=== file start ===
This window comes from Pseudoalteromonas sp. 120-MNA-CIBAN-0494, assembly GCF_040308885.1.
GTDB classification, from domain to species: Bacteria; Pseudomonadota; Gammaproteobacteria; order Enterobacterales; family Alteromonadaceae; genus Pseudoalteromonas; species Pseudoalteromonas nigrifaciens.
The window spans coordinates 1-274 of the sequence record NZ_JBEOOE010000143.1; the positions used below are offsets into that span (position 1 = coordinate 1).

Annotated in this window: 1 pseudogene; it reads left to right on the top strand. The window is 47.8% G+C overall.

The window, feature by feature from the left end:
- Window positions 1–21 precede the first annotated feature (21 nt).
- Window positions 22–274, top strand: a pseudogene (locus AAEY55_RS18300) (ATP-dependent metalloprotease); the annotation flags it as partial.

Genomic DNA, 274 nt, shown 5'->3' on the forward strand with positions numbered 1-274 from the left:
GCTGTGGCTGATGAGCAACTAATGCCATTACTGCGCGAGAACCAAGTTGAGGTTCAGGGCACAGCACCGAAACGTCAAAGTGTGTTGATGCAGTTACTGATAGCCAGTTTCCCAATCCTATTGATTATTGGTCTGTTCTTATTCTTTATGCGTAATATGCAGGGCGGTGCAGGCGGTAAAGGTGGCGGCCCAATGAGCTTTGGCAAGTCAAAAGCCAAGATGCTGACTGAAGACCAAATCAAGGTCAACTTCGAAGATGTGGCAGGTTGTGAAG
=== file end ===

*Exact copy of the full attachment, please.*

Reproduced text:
This window comes from Pseudoalteromonas sp. 120-MNA-CIBAN-0494, assembly GCF_040308885.1.
GTDB classification, from domain to species: Bacteria; Pseudomonadota; Gammaproteobacteria; order Enterobacterales; family Alteromonadaceae; genus Pseudoalteromonas; species Pseudoalteromonas nigrifaciens.
The window spans coordinates 1-274 of the sequence record NZ_JBEOOE010000143.1; the positions used below are offsets into that span (position 1 = coordinate 1).

Annotated in this window: 1 pseudogene; it reads left to right on the top strand. The window is 47.8% G+C overall.

The window, feature by feature from the left end:
- Window positions 1–21 precede the first annotated feature (21 nt).
- Window positions 22–274, top strand: a pseudogene (locus AAEY55_RS18300) (ATP-dependent metalloprotease); the annotation flags it as partial.

Genomic DNA, 274 nt, shown 5'->3' on the forward strand with positions numbered 1-274 from the left:
GCTGTGGCTGATGAGCAACTAATGCCATTACTGCGCGAGAACCAAGTTGAGGTTCAGGGCACAGCACCGAAACGTCAAAGTGTGTTGATGCAGTTACTGATAGCCAGTTTCCCAATCCTATTGATTATTGGTCTGTTCTTATTCTTTATGCGTAATATGCAGGGCGGTGCAGGCGGTAAAGGTGGCGGCCCAATGAGCTTTGGCAAGTCAAAAGCCAAGATGCTGACTGAAGACCAAATCAAGGTCAACTTCGAAGATGTGGCAGGTTGTGAAG